I don’t rule anything out on this quest and have done what the books recommend and asked the cosmos for a bit of support. It’s not going well. Maybe I’m a bit deaf. Maybe the cosmos isn’t taking me very seriously. Maybe I’ve tuned in to so many different wires, they can’t help but get crossed.

Whatever, it is: at the moment, confusion reigns.

I thought that perhaps in my desire to keep sober, I might try AA. I had always been put off by the God aspect that seemed to be quite central to it, but had been assured that it had nothing to do with organised religion, but God “as we understood Him.”

Well, I didn’t understand him as a him that warranted a capital letter, for starters; come to that, I didn’t understand him as a him. But I liked the otherwise broadness of the statement.

I remembered the film The Player, in which it is said that AA was where all the best deals were done in LA, so that was all right, then: my understanding could be that God was going to help me meet someone who would put me on the path to my first Oscar. Like I said: it was a broad statement.

So, I looked for a sign as to which meeting I should go to, and felt drawn to one a couple of miles away in an unfamiliar postcode. I walked there, full of hope that this was yet another step towards a goal I had to define.

I arrived at the address: Molly Malone’s Irish Sports Bar. I kid you not. Given that it was in an Irish Sports Bar in Dublin in 2008 that I had finally decided to curb my out of control drinking habits, it was hard to see how this was a step forward.

So I went to the 99 cent store a few doors down and bought a muffin. As I now understood God, he/she/it was a bit of a piss-taker.

I’ve signed up to so many spirit-enlightening sites, my name is turning up on Google as a sort of pathologically obsessed, certifiable nutcase, who is making so many demands on the cosmos, it doesn’t have any time for anyone else (so, sorry if you’ve lost your job/marriage/house, but the cosmos has bigger things on its plate right now).

This week, I had an e-mail from “Ganeesha speaks”. Goodness knows when or why I signed up to that (or even what it is), but it sounded rather hopeful, as it promised to tell me how the forthcoming solar eclipse was going to change my life forever. Now that’s what I call a sign.

A solar eclipse, it said, has the power to “turn your life upside down”. Well, having already come 6000 miles across the Atlantic, I was ready for anything.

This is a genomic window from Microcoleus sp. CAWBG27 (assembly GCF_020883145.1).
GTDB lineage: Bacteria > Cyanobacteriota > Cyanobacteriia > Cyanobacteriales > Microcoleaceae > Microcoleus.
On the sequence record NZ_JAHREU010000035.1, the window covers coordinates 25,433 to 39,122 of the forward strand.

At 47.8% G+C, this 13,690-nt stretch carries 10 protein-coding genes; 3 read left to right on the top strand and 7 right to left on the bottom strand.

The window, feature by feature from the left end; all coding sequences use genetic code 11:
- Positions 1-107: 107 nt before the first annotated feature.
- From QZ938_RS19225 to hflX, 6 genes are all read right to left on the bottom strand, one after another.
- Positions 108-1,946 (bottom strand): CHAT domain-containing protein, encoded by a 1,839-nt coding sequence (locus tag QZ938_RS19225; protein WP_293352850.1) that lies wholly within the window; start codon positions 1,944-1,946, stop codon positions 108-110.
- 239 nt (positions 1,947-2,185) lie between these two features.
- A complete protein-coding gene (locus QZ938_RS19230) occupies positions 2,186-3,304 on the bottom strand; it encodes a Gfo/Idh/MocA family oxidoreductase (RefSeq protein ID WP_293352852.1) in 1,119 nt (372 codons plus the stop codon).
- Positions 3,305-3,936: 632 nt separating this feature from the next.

The sun, it explained, was about to become overpowered by the moon; “this rare event”, it told me, was going to “increase your problems manifold”. And they weren’t just going to be problems; they were going to be “problems of astronomical proportions.”

Blimey, this cosmos lark wasn’t exactly working for me, was it? I remembered that the last time I had asked, in deepest contemplation, for a “sign” as to the way my life should go, the editor of the Mail on Sunday rang up the next day to say that he was axing my column. These latest signposts seemed equally wonky.

“You, in particular,” Ganeesh spoke on, “will be grossly out of luck.” Blimey, this just got better and better. There would be a series of “unfortunate incidents” (not quite managing to co-ordinate the actions of the detox tea with the meditation, perhaps?), even more “misfortune”, and my relationship with my siblings (I have one brother) might suffer.

Gee, thanks. You have a good day, too.

I am wondering whether, in requesting assistance from whatever power is out there, I have inadvertently tapped into the one that fancies itself as a bit of a joker who is just using me to gauge its material before taking it to the Comedy Store.

But I’m going to persevere. I may be on the hard shoulder at the moment, but I can sense a service station coming up. There always is. And not knowing exactly when, is all part of the thrill of the journey.

Maybe there will be muffins.

Tuesday, July 14, 2009

Not Helping Cops With Their Enquiries 7/14/09

There are many times I have wanted to resort to violence while standing in line, waiting to be served in Vodafone; but in Beverly Hills’ AT & T phone shop, today a man really did threaten to come back and shoot everyone.

I was standing patiently, waiting to make my own complaint. It’s become something of a habit there. The first time I complained about my i-Phone, which I still think is the worst toy ever to have been produced. I swopped it for a Blackberry, but had to take that back, too, because the red message indicator didn’t light up.